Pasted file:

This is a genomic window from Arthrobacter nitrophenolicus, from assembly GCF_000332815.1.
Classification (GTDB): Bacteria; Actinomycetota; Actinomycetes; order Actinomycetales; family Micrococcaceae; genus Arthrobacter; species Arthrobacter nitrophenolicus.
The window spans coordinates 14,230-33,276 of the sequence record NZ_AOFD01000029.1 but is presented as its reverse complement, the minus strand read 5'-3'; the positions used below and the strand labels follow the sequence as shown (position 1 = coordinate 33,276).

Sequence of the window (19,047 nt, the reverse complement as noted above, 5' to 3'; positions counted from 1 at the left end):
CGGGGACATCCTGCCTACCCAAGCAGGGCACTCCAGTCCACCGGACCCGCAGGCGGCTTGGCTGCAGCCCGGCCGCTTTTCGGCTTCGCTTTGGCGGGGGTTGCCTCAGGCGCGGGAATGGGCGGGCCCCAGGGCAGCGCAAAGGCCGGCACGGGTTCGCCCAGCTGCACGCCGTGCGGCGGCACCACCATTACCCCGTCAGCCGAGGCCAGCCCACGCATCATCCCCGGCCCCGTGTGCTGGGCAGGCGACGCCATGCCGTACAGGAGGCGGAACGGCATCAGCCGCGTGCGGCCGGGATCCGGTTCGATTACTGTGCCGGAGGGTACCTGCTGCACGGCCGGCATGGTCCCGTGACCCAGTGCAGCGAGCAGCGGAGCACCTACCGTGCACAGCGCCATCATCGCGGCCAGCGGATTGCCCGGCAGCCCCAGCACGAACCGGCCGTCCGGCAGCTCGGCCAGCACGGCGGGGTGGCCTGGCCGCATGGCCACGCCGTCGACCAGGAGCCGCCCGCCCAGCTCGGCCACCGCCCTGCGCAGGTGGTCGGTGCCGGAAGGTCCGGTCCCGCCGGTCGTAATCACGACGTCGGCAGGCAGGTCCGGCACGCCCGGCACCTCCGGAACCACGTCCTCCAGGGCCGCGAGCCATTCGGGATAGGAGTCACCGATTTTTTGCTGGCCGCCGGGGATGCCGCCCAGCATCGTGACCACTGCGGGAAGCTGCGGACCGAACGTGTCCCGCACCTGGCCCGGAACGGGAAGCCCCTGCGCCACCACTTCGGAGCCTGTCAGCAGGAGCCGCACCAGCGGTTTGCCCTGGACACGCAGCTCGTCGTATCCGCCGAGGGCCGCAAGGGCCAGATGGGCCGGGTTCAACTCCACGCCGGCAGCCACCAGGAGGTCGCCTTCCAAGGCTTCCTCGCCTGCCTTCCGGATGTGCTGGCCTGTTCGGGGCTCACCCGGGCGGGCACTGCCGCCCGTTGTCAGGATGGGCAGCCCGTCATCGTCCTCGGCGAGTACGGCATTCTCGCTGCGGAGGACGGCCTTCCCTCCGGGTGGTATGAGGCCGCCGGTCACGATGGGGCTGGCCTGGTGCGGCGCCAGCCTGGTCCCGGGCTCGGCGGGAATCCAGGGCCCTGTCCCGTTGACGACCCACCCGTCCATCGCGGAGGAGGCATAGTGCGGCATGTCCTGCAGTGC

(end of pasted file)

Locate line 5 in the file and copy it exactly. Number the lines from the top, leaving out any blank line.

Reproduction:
CGGGGACATCCTGCCTACCCAAGCAGGGCACTCCAGTCCACCGGACCCGCAGGCGGCTTGGCTGCAGCCCGGCCGCTTTTCGGCTTCGCTTTGGCGGGGGTTGCCTCAGGCGCGGGAATGGGCGGGCCCCAGGGCAGCGCAAAGGCCGGCACGGGTTCGCCCAGCTGCACGCCGTGCGGCGGCACCACCATTACCCCGTCAGCCGAGGCCAGCCCACGCATCATCCCCGGCCCCGTGTGCTGGGCAGGCGACGCCATGCCGTACAGGAGGCGGAACGGCATCAGCCGCGTGCGGCCGGGATCCGGTTCGATTACTGTGCCGGAGGGTACCTGCTGCACGGCCGGCATGGTCCCGTGACCCAGTGCAGCGAGCAGCGGAGCACCTACCGTGCACAGCGCCATCATCGCGGCCAGCGGATTGCCCGGCAGCCCCAGCACGAACCGGCCGTCCGGCAGCTCGGCCAGCACGGCGGGGTGGCCTGGCCGCATGGCCACGCCGTCGACCAGGAGCCGCCCGCCCAGCTCGGCCACCGCCCTGCGCAGGTGGTCGGTGCCGGAAGGTCCGGTCCCGCCGGTCGTAATCACGACGTCGGCAGGCAGGTCCGGCACGCCCGGCACCTCCGGAACCACGTCCTCCAGGGCCGCGAGCCATTCGGGATAGGAGTCACCGATTTTTTGCTGGCCGCCGGGGATGCCGCCCAGCATCGTGACCACTGCGGGAAGCTGCGGACCGAACGTGTCCCGCACCTGGCCCGGAACGGGAAGCCCCTGCGCCACCACTTCGGAGCCTGTCAGCAGGAGCCGCACCAGCGGTTTGCCCTGGACACGCAGCTCGTCGTATCCGCCGAGGGCCGCAAGGGCCAGATGGGCCGGGTTCAACTCCACGCCGGCAGCCACCAGGAGGTCGCCTTCCAAGGCTTCCTCGCCTGCCTTCCGGATGTGCTGGCCTGTTCGGGGCTCACCCGGGCGGGCACTGCCGCCCGTTGTCAGGATGGGCAGCCCGTCATCGTCCTCGGCGAGTACGGCATTCTCGCTGCGGAGGACGGCCTTCCCTCCGGGTGGTATGAGGCCGCCGGTCACGATGGGGCTGGCCTGGTGCGGCGCCAGCCTGGTCCCGGGCTCGGCGGGAATCCAGGGCCCTGTCCCGTTGACGACCCACCCGTCCATCGCGGAGGAGGCATAGTGCGGCATGTCCTGCAGTGC